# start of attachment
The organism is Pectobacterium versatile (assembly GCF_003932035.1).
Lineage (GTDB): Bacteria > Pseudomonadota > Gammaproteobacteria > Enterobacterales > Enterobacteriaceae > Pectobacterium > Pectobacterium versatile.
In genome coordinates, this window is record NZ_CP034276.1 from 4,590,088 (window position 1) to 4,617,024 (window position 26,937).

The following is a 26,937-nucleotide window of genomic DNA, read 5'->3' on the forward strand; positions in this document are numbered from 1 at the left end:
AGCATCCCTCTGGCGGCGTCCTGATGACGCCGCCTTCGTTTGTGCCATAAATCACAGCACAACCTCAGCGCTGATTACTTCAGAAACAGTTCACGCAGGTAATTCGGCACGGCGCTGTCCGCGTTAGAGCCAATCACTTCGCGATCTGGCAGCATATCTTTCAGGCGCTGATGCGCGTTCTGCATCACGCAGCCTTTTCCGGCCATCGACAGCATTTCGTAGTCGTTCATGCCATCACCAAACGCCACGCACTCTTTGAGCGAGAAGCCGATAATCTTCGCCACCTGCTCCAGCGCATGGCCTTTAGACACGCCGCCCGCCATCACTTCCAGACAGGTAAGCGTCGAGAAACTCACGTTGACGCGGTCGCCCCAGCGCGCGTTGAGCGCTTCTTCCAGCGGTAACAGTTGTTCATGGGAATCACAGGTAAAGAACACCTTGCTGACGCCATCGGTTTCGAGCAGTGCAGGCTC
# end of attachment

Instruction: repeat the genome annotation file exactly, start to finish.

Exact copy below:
The organism is Pectobacterium versatile (assembly GCF_003932035.1).
Lineage (GTDB): Bacteria > Pseudomonadota > Gammaproteobacteria > Enterobacterales > Enterobacteriaceae > Pectobacterium > Pectobacterium versatile.
In genome coordinates, this window is record NZ_CP034276.1 from 4,590,088 (window position 1) to 4,617,024 (window position 26,937).

The following is a 26,937-nucleotide window of genomic DNA, read 5'->3' on the forward strand; positions in this document are numbered from 1 at the left end:
AGCATCCCTCTGGCGGCGTCCTGATGACGCCGCCTTCGTTTGTGCCATAAATCACAGCACAACCTCAGCGCTGATTACTTCAGAAACAGTTCACGCAGGTAATTCGGCACGGCGCTGTCCGCGTTAGAGCCAATCACTTCGCGATCTGGCAGCATATCTTTCAGGCGCTGATGCGCGTTCTGCATCACGCAGCCTTTTCCGGCCATCGACAGCATTTCGTAGTCGTTCATGCCATCACCAAACGCCACGCACTCTTTGAGCGAGAAGCCGATAATCTTCGCCACCTGCTCCAGCGCATGGCCTTTAGACACGCCGCCCGCCATCACTTCCAGACAGGTAAGCGTCGAGAAACTCACGTTGACGCGGTCGCCCCAGCGCGCGTTGAGCGCTTCTTCCAGCGGTAACAGTTGTTCATGGGAATCACAGGTAAAGAACACCTTGCTGACGCCATCGGTTTCGAGCAGTGCAGGCTC